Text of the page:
Good bits first. The sleek metal panel looks and feels great, with an engraved Benchmark logo and buttons that have a pleasing solidity to them. Although the features on the front may prove a bit head scratching at first, things like the Dim/Mute option, which lowers the volume twenty decibels with a single press, prove surprisingly useful. And the DAC3 has just the most fantastic volume control: a machined, motorised metal pot that not only moves on its own when commanded (with a pleasing whirr) but also turns beautifully in the fingers. The DAC3 isn’t the sexiest unit we’ve ever seen from a distance, but it feels premium – and definitely feels like it’s worth the pricetag ($2,195 on Amazon, since you ask).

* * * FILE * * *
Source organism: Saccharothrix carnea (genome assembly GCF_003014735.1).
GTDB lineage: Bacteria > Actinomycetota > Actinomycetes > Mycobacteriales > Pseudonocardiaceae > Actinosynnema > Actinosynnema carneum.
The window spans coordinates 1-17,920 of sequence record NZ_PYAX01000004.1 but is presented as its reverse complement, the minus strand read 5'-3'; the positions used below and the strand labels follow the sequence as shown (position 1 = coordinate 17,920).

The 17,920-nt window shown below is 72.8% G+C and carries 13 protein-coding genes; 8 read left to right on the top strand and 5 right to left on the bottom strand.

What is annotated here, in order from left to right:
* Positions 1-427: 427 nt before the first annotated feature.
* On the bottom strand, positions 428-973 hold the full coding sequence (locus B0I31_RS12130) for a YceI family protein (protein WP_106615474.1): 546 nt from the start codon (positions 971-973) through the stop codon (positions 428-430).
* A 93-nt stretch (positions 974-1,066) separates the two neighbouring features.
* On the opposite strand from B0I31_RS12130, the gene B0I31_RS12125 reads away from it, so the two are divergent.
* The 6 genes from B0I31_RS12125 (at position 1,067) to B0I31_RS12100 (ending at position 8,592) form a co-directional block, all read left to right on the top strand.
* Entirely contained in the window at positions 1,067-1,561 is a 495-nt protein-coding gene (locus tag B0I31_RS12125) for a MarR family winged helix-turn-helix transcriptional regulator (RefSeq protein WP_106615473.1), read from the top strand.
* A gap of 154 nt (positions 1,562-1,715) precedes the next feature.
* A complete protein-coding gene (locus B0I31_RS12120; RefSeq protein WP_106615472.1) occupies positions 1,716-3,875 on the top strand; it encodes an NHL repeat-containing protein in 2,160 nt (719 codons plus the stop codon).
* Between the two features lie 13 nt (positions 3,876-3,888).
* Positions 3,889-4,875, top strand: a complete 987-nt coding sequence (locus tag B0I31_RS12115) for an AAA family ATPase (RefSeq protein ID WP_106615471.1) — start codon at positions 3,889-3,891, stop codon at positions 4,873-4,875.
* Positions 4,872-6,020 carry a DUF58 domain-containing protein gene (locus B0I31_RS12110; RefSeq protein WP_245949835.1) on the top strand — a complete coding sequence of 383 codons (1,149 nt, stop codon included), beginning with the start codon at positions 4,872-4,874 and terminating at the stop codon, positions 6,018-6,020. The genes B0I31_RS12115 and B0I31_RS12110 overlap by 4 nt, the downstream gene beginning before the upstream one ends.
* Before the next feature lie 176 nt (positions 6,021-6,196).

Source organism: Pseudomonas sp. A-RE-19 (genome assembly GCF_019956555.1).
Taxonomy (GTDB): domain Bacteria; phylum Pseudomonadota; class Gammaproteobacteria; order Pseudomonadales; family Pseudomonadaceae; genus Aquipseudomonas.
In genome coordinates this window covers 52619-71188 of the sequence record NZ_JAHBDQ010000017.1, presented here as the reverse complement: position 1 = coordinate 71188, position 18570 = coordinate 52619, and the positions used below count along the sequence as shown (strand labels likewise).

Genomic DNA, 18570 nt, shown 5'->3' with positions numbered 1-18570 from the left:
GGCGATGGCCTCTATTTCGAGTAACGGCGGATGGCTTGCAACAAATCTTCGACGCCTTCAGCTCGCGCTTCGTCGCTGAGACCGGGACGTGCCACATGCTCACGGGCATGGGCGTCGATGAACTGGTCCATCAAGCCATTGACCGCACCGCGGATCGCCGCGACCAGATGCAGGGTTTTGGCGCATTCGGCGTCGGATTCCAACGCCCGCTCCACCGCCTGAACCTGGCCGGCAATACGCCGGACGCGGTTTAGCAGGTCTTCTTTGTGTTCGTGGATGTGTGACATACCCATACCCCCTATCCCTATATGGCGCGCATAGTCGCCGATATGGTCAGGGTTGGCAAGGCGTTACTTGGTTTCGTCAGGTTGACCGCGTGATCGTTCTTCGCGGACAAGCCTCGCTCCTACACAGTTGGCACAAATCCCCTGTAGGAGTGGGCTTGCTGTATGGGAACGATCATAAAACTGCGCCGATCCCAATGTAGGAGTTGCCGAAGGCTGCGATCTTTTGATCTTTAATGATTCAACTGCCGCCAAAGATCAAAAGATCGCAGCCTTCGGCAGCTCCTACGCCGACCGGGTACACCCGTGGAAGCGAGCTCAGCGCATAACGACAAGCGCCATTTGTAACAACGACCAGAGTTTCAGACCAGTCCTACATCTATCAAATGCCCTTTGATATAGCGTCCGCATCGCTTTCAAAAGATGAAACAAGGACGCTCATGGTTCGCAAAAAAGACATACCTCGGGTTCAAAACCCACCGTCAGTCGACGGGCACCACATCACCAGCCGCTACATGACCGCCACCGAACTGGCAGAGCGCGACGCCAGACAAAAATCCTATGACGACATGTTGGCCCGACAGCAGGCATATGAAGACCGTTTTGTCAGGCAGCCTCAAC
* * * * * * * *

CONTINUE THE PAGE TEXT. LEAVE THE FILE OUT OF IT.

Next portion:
The twin 6.3mm jacks also offer some smart functionality. Plugging headphones into the left one mutes the XLR and RCA outputs, while using the right keeps all of them active. It’s a nifty, intuitive way of controlling things – although, again, it’s something you’ll have to delve into the manual to figure out. If, by the way, you don’t have need of a headphone amplifier, you can buy the slightly cheaper DAC2L, which offers similar functionality without the HPA2 amp included here.